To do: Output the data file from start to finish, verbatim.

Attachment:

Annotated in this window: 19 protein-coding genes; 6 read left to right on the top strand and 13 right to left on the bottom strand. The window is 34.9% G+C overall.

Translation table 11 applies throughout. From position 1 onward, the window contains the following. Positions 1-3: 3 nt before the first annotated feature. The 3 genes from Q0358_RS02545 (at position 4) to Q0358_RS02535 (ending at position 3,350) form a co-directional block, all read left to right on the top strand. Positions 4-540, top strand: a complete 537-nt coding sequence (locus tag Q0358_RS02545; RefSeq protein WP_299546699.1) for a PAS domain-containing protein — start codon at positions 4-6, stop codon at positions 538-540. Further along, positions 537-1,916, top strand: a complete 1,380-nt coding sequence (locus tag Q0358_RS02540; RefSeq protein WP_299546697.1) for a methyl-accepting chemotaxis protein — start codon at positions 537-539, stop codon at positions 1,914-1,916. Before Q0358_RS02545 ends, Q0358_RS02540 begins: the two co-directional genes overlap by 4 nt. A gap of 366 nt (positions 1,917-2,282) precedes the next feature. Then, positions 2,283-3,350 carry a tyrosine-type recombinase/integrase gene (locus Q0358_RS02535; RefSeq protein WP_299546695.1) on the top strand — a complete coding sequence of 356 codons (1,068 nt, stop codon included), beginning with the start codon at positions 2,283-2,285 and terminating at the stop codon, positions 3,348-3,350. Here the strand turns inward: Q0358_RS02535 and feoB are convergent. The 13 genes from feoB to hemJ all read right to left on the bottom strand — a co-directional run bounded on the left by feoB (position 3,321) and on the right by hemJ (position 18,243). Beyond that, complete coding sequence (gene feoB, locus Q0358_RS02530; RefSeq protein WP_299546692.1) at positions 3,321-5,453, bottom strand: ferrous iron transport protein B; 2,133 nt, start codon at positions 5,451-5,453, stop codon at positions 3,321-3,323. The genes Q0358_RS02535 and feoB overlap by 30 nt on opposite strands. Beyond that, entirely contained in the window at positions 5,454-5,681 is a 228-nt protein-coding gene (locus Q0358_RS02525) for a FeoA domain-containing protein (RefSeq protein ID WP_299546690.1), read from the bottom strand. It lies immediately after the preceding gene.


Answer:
Annotated in this window: 19 protein-coding genes; 6 read left to right on the top strand and 13 right to left on the bottom strand. The window is 34.9% G+C overall.

Translation table 11 applies throughout. From position 1 onward, the window contains the following. Positions 1-3: 3 nt before the first annotated feature. The 3 genes from Q0358_RS02545 (at position 4) to Q0358_RS02535 (ending at position 3,350) form a co-directional block, all read left to right on the top strand. Positions 4-540, top strand: a complete 537-nt coding sequence (locus tag Q0358_RS02545; RefSeq protein WP_299546699.1) for a PAS domain-containing protein — start codon at positions 4-6, stop codon at positions 538-540. Further along, positions 537-1,916, top strand: a complete 1,380-nt coding sequence (locus tag Q0358_RS02540; RefSeq protein WP_299546697.1) for a methyl-accepting chemotaxis protein — start codon at positions 537-539, stop codon at positions 1,914-1,916. Before Q0358_RS02545 ends, Q0358_RS02540 begins: the two co-directional genes overlap by 4 nt. A gap of 366 nt (positions 1,917-2,282) precedes the next feature. Then, positions 2,283-3,350 carry a tyrosine-type recombinase/integrase gene (locus Q0358_RS02535; RefSeq protein WP_299546695.1) on the top strand — a complete coding sequence of 356 codons (1,068 nt, stop codon included), beginning with the start codon at positions 2,283-2,285 and terminating at the stop codon, positions 3,348-3,350. Here the strand turns inward: Q0358_RS02535 and feoB are convergent. The 13 genes from feoB to hemJ all read right to left on the bottom strand — a co-directional run bounded on the left by feoB (position 3,321) and on the right by hemJ (position 18,243). Beyond that, complete coding sequence (gene feoB, locus Q0358_RS02530; RefSeq protein WP_299546692.1) at positions 3,321-5,453, bottom strand: ferrous iron transport protein B; 2,133 nt, start codon at positions 5,451-5,453, stop codon at positions 3,321-3,323. The genes Q0358_RS02535 and feoB overlap by 30 nt on opposite strands. Beyond that, entirely contained in the window at positions 5,454-5,681 is a 228-nt protein-coding gene (locus Q0358_RS02525) for a FeoA domain-containing protein (RefSeq protein ID WP_299546690.1), read from the bottom strand. It lies immediately after the preceding gene.